@JustinGrant - yes line the sides with glue and that's what I mean by "bed it in". Basically put more glue in than you need so it gets squeezed into every nook and cranny. Clean it off before it sets. –  ChrisF Feb 28 '12 at 19:09
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To build on @dbracey's answer, I think a good repair option at this point is to cover the crack with a new peice of wood on both the interior and exterior sides of the door. The width should be sufficient to center the piece and cover the crack. The thickness needs to take account for the trim surrounding the panel so that is is flush with the existing trim. Attach with Gorilla glue, let dry and then countersink wood screws to secure the interior and exterior pieces together. Fill in the screw depression, sand prime and paint. With all the thickness, a short screw (maybe a 1/2" at most) would be required taking account the 2 new pieces and the existing door panel to secure the three pieces together. Just glue might work also if the glue is water and temp resistent (outdoor side).

I've included a small diagram of a potential mock layout, the blue would be the new piece of wood. This would be the inside, just repeat the same for the outside.

Door Crack Diagram

Another option would be to replace the door entirely.

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Rather than filling the crack, you could lay another panel over it on both sides. I would go with a thin AC plywood (AC is "good one side"). You can find 1/8" luan plywood and poplar - do the best you can.

Cut plywood panels to fit inside the trim on the panel, bevel the edges to make it look nicer, glue them down, and paint. If you could remove the trim pieces so that you could get the plywood to extend underneath (put the trim back over the top of the new plywood) that would probably look better.

And you will need to do this top and bottom, inside and out, to make it look right. A new door is sounding better and better :)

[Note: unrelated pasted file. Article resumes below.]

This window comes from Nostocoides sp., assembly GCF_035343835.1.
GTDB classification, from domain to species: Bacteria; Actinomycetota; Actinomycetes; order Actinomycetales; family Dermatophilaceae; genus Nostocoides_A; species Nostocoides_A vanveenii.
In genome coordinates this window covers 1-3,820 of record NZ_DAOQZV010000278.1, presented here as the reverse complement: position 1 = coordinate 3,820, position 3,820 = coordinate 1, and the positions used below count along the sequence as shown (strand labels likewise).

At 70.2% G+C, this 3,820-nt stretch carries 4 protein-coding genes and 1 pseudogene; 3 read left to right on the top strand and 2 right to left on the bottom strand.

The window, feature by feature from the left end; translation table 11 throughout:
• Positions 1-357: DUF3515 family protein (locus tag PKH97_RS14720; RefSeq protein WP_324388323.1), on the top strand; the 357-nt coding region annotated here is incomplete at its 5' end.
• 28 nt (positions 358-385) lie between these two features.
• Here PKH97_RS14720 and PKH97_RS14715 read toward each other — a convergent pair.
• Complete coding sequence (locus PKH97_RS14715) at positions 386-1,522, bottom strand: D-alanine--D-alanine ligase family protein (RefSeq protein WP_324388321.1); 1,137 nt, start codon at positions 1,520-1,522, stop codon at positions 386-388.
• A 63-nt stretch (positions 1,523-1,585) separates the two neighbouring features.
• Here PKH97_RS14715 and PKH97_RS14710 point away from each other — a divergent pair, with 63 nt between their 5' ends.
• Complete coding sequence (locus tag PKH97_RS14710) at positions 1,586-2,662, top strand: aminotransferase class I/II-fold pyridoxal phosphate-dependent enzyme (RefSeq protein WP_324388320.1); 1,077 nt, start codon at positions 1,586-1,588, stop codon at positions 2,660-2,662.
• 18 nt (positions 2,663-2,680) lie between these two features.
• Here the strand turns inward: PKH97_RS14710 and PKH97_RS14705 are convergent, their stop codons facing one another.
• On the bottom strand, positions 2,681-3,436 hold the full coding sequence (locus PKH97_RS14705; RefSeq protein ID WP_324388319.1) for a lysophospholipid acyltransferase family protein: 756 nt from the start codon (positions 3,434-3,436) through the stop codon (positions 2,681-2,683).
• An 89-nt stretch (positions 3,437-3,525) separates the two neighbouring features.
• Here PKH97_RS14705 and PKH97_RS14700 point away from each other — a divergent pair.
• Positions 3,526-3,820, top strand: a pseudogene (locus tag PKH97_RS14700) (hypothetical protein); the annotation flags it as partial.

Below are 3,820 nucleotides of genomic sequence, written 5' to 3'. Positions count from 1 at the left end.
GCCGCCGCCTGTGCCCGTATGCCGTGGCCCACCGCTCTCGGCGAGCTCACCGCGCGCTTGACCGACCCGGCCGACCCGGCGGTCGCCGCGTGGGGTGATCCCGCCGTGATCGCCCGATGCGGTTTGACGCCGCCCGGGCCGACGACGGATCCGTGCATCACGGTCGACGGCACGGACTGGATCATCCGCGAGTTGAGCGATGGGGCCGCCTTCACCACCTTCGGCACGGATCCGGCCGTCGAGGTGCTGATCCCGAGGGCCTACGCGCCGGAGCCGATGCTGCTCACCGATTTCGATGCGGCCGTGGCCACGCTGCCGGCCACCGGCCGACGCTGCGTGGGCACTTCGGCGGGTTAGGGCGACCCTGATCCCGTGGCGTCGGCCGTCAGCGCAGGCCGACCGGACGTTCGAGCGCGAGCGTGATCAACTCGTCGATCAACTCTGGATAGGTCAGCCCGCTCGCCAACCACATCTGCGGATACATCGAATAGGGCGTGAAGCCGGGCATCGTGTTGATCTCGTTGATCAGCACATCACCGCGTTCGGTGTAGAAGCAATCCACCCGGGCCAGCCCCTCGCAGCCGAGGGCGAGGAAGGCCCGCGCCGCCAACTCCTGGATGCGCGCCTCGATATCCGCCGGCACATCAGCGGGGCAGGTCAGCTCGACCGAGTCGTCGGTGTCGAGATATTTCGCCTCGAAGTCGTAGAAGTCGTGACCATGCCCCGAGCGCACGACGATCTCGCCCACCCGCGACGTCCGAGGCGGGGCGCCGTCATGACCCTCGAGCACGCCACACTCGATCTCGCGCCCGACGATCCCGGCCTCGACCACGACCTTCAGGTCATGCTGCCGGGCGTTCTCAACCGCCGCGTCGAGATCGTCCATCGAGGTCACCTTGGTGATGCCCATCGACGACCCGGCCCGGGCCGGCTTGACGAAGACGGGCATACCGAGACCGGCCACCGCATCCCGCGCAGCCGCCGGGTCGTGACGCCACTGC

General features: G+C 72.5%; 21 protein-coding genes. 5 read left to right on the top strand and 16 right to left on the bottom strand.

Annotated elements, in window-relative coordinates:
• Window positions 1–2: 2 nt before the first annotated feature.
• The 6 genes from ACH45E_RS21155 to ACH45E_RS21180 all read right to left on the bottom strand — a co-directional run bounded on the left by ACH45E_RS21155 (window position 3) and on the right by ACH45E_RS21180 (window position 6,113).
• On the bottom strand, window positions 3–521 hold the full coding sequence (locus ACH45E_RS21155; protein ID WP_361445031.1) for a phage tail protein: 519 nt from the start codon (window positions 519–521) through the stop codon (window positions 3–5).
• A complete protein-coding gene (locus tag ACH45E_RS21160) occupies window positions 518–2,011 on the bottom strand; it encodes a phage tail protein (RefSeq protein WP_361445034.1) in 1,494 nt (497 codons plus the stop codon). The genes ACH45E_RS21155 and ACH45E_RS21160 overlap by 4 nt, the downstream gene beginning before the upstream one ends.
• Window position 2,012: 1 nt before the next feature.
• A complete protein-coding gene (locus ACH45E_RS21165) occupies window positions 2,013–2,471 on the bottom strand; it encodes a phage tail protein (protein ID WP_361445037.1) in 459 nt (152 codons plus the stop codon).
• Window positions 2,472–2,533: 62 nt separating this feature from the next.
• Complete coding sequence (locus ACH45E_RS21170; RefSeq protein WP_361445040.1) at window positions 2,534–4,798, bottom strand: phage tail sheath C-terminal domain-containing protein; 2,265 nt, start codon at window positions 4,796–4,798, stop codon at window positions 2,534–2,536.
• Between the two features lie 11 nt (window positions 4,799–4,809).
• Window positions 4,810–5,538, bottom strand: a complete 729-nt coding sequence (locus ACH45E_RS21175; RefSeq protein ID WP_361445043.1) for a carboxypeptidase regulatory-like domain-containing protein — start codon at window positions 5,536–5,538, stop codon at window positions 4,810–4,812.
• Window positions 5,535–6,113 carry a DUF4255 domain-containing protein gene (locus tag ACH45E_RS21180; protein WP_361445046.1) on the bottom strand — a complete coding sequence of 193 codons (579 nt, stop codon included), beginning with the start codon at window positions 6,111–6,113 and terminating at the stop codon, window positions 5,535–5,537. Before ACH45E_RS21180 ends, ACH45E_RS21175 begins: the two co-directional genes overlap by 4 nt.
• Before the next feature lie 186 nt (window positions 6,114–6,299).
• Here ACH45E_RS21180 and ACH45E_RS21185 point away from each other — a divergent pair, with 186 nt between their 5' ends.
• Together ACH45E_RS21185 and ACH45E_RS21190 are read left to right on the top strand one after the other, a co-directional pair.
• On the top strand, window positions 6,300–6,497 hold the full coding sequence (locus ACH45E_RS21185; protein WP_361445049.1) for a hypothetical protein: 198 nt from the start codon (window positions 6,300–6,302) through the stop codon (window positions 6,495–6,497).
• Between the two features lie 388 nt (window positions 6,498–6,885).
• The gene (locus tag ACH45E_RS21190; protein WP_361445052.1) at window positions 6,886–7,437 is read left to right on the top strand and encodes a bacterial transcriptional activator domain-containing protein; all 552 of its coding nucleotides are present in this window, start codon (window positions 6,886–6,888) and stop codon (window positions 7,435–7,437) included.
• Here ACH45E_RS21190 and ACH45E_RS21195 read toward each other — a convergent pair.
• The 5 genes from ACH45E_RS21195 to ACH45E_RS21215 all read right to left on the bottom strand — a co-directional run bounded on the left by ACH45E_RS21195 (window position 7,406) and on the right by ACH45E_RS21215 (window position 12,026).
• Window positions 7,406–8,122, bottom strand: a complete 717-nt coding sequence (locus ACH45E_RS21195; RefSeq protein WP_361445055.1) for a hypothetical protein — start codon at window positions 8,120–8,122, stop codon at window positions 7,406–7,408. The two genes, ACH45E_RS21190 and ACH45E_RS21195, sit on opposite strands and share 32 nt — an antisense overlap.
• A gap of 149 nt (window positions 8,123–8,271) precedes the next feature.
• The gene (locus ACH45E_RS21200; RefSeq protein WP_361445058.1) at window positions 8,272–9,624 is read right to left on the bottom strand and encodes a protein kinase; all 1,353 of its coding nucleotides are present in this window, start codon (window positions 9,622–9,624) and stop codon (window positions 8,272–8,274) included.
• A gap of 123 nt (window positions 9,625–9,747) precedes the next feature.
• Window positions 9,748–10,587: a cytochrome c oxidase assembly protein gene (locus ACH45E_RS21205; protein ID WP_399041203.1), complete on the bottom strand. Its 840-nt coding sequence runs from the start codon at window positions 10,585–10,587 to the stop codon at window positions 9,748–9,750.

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If the repair is holding, leave it alone. You yourself did not know of its existence until you uncovered it. Isn't that evidence that it was doing its job?

If you really want to try to repair it in place, and it's a big gap, you could try a bondo repair kit (as in auto-body bondo). You will be making a fiberglass patch over the cracked area and sanding it to blend with the panel and painting over it.

I would try the Bondo Wood Filler or there's a Minwax High-Performance Filler that is similar. The key is that they are two-part systems based on polyester resin (like in fiberglass) so they don't shrink when they cure. The "wood" specialized versions of filler have stuff in them to make them more sandable than the auto-body bondo.

Epoxy-based products would also work similarly, and there are a bunch of those out there too.

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The repair wasn't holding-- the paint on both outside and inside cracked and, after when I tried to patch over the existing patch, cracked again. My assumption is that the patching material used couldn't withstand vibration of a slamming door plus expansion/contration from direct sun exopsure plus rain. –  Justin Grant Feb 27 '12 at 22:13
    
I looked on Amazon for bondo and there's a wide variety of Bondo-branded repair kits. Do you have a recommended favorite? –  Justin Grant Feb 27 '12 at 22:59
    
I'm going to edit my actual answer because comments aren't long enough, so look above for more info. –  dbracey Feb 28 '12 at 15:17